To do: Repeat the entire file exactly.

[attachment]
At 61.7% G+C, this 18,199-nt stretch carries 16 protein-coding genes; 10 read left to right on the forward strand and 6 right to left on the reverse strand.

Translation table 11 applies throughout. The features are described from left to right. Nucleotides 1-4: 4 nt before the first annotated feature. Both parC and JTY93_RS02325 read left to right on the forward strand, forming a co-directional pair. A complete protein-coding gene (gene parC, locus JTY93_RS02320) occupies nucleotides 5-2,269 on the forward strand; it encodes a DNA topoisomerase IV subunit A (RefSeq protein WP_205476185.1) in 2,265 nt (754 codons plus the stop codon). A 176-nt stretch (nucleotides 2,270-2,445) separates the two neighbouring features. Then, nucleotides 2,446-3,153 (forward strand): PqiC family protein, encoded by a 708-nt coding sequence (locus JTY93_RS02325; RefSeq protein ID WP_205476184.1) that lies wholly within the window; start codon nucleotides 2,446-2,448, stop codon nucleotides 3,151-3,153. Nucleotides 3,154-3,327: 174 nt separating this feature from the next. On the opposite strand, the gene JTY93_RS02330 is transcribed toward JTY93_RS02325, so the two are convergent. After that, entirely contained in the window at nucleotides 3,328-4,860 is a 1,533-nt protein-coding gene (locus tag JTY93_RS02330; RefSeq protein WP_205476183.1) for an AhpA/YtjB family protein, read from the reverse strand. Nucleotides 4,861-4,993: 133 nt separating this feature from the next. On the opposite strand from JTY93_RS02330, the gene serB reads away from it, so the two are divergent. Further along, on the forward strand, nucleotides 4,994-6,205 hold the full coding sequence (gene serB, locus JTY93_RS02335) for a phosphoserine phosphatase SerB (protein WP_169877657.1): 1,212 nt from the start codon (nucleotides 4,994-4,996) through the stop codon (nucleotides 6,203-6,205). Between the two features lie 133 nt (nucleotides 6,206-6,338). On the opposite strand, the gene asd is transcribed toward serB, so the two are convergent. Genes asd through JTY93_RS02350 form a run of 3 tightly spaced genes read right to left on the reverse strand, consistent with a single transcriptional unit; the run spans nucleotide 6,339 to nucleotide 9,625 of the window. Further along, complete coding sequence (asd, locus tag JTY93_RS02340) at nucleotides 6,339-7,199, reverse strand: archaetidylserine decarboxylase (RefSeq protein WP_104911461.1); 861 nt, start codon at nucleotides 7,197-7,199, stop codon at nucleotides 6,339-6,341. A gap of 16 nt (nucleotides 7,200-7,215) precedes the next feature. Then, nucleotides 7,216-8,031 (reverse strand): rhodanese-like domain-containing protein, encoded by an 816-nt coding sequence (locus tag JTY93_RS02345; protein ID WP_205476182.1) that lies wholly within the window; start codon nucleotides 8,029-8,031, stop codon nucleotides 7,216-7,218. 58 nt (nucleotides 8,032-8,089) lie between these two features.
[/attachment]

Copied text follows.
At 61.7% G+C, this 18,199-nt stretch carries 16 protein-coding genes; 10 read left to right on the forward strand and 6 right to left on the reverse strand.

Translation table 11 applies throughout. The features are described from left to right. Nucleotides 1-4: 4 nt before the first annotated feature. Both parC and JTY93_RS02325 read left to right on the forward strand, forming a co-directional pair. A complete protein-coding gene (gene parC, locus JTY93_RS02320) occupies nucleotides 5-2,269 on the forward strand; it encodes a DNA topoisomerase IV subunit A (RefSeq protein WP_205476185.1) in 2,265 nt (754 codons plus the stop codon). A 176-nt stretch (nucleotides 2,270-2,445) separates the two neighbouring features. Then, nucleotides 2,446-3,153 (forward strand): PqiC family protein, encoded by a 708-nt coding sequence (locus JTY93_RS02325; RefSeq protein ID WP_205476184.1) that lies wholly within the window; start codon nucleotides 2,446-2,448, stop codon nucleotides 3,151-3,153. Nucleotides 3,154-3,327: 174 nt separating this feature from the next. On the opposite strand, the gene JTY93_RS02330 is transcribed toward JTY93_RS02325, so the two are convergent. After that, entirely contained in the window at nucleotides 3,328-4,860 is a 1,533-nt protein-coding gene (locus tag JTY93_RS02330; RefSeq protein WP_205476183.1) for an AhpA/YtjB family protein, read from the reverse strand. Nucleotides 4,861-4,993: 133 nt separating this feature from the next. On the opposite strand from JTY93_RS02330, the gene serB reads away from it, so the two are divergent. Further along, on the forward strand, nucleotides 4,994-6,205 hold the full coding sequence (gene serB, locus JTY93_RS02335) for a phosphoserine phosphatase SerB (protein WP_169877657.1): 1,212 nt from the start codon (nucleotides 4,994-4,996) through the stop codon (nucleotides 6,203-6,205). Between the two features lie 133 nt (nucleotides 6,206-6,338). On the opposite strand, the gene asd is transcribed toward serB, so the two are convergent. Genes asd through JTY93_RS02350 form a run of 3 tightly spaced genes read right to left on the reverse strand, consistent with a single transcriptional unit; the run spans nucleotide 6,339 to nucleotide 9,625 of the window. Further along, complete coding sequence (asd, locus tag JTY93_RS02340) at nucleotides 6,339-7,199, reverse strand: archaetidylserine decarboxylase (RefSeq protein WP_104911461.1); 861 nt, start codon at nucleotides 7,197-7,199, stop codon at nucleotides 6,339-6,341. A gap of 16 nt (nucleotides 7,200-7,215) precedes the next feature. Then, nucleotides 7,216-8,031 (reverse strand): rhodanese-like domain-containing protein, encoded by an 816-nt coding sequence (locus tag JTY93_RS02345; protein ID WP_205476182.1) that lies wholly within the window; start codon nucleotides 8,029-8,031, stop codon nucleotides 7,216-7,218. 58 nt (nucleotides 8,032-8,089) lie between these two features.